McGeorge Adjunct Professor Chris Micheli

California’s Constitution in Article IV, Section 7, deals primarily with the proceedings of the houses and committees of the California Legislature. For example, in Section 7c, “The proceedings of each house and the committees thereof shall be open and public.” Moreover, in that section, “The right to attend open and public proceedings includes the right of any person to record by audio or video means any and all parts of the proceedings and to broadcast or otherwise transmit them.”

The Legislature must provide audio/visual recordings to be made of all proceedings in their entirety and make these recordings public through the internet and make the proceedings public within 24 hours after the proceedings have been recessed or adjourned for that particular day. They also have to maintain an archive of these recordings which must be accessible to the public through the internet and downloadable for a period of no less than 20 years.

Despite these rules requiring the Legislature meet in public, there are certain specific reasons that the Legislature may meet in closed session, or private. Additionally, should the Legislature meet in closed session, the Legislature must provide reasonable notice of the closed session to the public and state the purpose of the closed session. The reasons that the Legislature may meet in private are:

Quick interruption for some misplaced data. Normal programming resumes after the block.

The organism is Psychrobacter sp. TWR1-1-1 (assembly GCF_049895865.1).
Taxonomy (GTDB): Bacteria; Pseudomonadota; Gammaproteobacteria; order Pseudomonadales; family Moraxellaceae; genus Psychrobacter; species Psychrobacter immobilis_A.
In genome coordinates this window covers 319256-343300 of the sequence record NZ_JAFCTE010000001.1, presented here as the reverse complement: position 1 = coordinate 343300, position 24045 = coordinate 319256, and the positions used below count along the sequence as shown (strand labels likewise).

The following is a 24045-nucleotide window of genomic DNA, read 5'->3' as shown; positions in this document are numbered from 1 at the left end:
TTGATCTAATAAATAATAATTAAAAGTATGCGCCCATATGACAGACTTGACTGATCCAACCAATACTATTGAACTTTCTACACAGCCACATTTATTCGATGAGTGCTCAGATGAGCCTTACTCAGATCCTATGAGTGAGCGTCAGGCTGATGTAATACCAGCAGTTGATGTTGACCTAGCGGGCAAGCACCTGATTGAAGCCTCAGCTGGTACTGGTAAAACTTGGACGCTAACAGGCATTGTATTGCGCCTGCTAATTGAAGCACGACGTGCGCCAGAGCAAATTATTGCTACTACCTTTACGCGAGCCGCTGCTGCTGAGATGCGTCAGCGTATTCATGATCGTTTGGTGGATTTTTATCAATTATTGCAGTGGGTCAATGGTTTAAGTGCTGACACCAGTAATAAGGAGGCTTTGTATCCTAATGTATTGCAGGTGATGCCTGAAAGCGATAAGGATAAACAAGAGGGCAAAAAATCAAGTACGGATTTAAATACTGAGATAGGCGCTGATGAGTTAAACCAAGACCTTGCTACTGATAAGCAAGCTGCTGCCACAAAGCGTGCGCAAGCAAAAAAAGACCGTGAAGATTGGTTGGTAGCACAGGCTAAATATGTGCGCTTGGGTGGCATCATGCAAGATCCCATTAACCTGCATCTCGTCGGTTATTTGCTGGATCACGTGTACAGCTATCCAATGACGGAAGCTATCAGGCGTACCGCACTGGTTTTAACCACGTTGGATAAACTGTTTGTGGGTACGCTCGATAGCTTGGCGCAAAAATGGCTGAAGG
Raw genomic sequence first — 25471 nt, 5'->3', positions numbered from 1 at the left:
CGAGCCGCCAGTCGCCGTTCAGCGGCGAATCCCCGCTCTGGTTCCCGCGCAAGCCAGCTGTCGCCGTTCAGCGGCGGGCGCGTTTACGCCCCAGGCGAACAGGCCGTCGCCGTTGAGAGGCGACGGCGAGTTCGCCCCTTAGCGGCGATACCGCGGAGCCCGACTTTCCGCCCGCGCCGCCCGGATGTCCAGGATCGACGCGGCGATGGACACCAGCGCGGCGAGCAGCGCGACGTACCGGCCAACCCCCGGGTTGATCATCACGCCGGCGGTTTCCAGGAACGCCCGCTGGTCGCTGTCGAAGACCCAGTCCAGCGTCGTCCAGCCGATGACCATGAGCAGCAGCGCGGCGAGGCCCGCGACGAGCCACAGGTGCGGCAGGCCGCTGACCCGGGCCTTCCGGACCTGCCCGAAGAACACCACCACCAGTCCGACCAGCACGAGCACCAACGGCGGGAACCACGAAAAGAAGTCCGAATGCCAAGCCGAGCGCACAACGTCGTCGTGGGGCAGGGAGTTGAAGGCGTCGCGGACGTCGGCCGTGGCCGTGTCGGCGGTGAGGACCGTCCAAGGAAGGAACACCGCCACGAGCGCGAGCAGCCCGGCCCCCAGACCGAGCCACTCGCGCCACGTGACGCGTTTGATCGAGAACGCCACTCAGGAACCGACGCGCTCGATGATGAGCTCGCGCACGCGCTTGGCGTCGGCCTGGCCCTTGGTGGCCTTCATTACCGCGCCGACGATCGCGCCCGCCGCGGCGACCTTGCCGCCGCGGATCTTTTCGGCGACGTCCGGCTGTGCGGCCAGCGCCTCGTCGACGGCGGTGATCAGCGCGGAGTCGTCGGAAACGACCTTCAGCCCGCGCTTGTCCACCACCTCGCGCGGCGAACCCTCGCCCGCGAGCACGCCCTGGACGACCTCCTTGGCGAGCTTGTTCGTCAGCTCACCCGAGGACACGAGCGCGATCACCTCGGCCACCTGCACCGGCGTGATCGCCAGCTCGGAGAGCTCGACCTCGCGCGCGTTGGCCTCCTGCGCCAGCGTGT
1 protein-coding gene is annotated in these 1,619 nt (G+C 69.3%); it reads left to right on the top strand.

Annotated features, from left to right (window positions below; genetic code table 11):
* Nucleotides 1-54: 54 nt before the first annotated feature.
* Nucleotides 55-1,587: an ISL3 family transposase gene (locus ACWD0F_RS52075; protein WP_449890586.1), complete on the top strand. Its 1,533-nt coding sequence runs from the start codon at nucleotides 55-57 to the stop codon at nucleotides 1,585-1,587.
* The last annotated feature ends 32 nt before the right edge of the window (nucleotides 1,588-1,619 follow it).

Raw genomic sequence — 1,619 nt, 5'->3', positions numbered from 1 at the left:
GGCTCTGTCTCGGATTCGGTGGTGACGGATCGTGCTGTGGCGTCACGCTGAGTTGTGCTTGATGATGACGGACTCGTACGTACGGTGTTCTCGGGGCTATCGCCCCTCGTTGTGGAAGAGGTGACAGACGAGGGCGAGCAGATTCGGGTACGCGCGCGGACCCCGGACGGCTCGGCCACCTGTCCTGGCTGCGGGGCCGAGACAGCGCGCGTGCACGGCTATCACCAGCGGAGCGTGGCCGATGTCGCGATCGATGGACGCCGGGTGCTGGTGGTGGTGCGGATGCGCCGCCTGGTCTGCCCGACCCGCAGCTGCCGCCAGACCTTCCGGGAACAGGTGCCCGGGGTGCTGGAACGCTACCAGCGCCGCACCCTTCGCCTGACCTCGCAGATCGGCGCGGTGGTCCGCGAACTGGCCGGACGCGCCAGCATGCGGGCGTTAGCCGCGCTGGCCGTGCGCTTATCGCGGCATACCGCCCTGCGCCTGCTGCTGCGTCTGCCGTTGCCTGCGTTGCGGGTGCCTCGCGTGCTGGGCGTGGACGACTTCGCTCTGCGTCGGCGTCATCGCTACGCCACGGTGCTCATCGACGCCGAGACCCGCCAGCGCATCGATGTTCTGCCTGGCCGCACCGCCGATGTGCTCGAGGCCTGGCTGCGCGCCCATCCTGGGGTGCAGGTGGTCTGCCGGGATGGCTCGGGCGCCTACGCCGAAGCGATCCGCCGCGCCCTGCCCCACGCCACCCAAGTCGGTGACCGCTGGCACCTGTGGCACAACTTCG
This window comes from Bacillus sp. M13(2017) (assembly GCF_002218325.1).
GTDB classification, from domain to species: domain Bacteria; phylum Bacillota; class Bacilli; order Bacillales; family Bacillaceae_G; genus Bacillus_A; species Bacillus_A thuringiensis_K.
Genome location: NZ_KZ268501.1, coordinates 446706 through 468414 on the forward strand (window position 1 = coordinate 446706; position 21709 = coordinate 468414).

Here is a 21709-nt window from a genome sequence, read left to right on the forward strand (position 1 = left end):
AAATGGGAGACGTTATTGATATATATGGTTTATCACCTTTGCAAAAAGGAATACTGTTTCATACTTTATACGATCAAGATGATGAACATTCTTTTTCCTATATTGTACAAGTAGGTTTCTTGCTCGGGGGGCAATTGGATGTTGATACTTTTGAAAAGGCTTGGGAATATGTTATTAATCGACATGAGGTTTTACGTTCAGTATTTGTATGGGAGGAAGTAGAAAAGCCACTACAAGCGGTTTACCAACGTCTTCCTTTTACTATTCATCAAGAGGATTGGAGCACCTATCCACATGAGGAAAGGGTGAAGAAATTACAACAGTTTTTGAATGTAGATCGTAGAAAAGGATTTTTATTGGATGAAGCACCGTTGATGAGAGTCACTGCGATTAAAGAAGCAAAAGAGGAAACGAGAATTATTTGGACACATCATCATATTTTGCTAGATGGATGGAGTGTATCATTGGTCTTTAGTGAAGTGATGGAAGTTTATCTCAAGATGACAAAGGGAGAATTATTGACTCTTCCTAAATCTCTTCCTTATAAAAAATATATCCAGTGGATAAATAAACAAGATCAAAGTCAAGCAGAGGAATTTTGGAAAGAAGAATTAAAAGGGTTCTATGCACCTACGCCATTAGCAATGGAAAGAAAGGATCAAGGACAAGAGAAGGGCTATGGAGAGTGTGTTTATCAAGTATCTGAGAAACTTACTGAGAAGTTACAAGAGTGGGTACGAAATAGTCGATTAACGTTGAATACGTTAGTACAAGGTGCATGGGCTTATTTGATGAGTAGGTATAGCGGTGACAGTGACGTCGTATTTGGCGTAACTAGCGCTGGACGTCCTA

1. To consider the appointment, employment, evaluation of performance or dismissal of a public employee; to consider or hear complaints or charges brought against a member of the Legislature, other public officer, or employee; or to establish the classification or compensation of an employee of the Legislature.
  2. To consider matters affecting the safety and security of members of the Legislature, or its employees, or the safety of any buildings and grounds used by the Legislature.
  3. To confer with or receive advice from its legal counsel regarding pending or reasonably anticipated, or whether to initiate litigation when discussion in open session would not protect the interests of the house or committee regarding that litigation.
  4. A caucus – which is comprised of the members of the same political party – of members of the Senate, members of the Assembly, or the members of both houses.

You can find the transcript of today’s podcast here.

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